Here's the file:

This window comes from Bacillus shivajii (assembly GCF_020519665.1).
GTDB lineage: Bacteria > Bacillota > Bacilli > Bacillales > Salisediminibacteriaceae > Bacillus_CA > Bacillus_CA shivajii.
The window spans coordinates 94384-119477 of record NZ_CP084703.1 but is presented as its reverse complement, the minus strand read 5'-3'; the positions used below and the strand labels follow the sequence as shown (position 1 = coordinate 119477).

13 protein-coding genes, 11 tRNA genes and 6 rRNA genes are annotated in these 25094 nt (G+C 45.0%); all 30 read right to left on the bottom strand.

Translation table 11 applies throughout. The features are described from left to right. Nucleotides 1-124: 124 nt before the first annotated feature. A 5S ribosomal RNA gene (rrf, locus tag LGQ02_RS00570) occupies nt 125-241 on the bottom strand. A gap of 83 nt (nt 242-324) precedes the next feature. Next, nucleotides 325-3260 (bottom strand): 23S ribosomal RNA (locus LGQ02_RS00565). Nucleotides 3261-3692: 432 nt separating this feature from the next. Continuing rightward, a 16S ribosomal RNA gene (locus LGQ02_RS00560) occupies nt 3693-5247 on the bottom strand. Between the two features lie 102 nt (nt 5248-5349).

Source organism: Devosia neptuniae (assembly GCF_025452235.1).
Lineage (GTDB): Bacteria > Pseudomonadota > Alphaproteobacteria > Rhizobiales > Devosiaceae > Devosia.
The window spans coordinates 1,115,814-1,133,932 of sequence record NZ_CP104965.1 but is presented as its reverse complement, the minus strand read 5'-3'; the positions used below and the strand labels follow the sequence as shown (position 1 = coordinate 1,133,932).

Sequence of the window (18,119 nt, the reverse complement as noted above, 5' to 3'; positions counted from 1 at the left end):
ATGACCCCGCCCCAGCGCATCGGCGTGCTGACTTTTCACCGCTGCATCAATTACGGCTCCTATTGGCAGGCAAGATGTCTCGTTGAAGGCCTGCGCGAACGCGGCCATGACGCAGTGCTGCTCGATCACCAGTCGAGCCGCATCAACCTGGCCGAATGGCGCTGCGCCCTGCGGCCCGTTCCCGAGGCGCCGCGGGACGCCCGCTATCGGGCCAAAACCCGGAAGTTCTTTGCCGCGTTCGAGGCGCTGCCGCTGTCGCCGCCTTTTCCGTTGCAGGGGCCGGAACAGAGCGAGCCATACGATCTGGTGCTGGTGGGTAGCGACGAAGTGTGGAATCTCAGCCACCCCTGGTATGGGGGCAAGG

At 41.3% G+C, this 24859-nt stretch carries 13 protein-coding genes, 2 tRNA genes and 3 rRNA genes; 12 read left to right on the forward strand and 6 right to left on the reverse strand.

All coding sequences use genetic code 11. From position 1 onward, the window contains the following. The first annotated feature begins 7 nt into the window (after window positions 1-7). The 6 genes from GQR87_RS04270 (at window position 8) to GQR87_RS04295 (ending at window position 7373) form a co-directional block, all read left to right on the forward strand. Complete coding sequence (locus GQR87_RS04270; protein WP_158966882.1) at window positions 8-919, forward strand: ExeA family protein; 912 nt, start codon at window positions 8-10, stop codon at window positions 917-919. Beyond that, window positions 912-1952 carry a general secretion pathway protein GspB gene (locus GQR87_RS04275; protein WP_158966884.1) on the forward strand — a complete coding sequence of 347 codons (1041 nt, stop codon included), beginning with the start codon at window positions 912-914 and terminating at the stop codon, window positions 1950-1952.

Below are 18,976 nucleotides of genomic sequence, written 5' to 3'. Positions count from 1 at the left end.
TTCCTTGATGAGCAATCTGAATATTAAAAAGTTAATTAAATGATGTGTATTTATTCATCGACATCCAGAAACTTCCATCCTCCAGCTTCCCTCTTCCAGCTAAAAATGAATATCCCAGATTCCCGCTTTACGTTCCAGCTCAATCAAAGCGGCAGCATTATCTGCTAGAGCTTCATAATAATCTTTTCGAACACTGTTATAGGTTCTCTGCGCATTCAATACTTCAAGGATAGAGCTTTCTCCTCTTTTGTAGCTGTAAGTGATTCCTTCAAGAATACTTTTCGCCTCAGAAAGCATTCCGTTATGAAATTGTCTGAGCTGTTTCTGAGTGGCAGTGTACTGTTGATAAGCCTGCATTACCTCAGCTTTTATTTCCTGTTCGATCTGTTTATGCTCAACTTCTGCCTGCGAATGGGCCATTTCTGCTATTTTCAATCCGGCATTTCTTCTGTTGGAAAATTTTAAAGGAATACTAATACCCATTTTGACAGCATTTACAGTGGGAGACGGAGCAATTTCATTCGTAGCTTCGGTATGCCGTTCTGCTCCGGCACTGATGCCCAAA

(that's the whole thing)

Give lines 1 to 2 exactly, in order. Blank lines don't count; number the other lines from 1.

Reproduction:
This window comes from Bacillus shivajii (assembly GCF_020519665.1).
GTDB lineage: Bacteria > Bacillota > Bacilli > Bacillales > Salisediminibacteriaceae > Bacillus_CA > Bacillus_CA shivajii.